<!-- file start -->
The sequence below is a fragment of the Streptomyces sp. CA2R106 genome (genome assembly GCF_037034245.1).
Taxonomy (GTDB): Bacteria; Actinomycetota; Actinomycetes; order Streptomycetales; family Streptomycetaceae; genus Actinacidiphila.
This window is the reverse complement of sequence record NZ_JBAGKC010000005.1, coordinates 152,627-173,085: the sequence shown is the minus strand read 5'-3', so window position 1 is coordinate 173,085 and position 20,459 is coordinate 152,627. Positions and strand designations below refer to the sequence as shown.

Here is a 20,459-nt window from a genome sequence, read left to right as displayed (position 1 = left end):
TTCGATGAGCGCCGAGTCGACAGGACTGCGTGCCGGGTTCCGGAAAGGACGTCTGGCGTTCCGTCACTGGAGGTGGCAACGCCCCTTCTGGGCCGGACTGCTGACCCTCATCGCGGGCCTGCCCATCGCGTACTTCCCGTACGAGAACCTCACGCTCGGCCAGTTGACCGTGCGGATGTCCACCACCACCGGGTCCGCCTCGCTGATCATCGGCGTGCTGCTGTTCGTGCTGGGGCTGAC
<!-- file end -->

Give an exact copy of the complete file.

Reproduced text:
The sequence below is a fragment of the Streptomyces sp. CA2R106 genome (genome assembly GCF_037034245.1).
Taxonomy (GTDB): Bacteria; Actinomycetota; Actinomycetes; order Streptomycetales; family Streptomycetaceae; genus Actinacidiphila.
This window is the reverse complement of sequence record NZ_JBAGKC010000005.1, coordinates 152,627-173,085: the sequence shown is the minus strand read 5'-3', so window position 1 is coordinate 173,085 and position 20,459 is coordinate 152,627. Positions and strand designations below refer to the sequence as shown.

Here is a 20,459-nt window from a genome sequence, read left to right as displayed (position 1 = left end):
TTCGATGAGCGCCGAGTCGACAGGACTGCGTGCCGGGTTCCGGAAAGGACGTCTGGCGTTCCGTCACTGGAGGTGGCAACGCCCCTTCTGGGCCGGACTGCTGACCCTCATCGCGGGCCTGCCCATCGCGTACTTCCCGTACGAGAACCTCACGCTCGGCCAGTTGACCGTGCGGATGTCCACCACCACCGGGTCCGCCTCGCTGATCATCGGCGTGCTGCTGTTCGTGCTGGGGCTGAC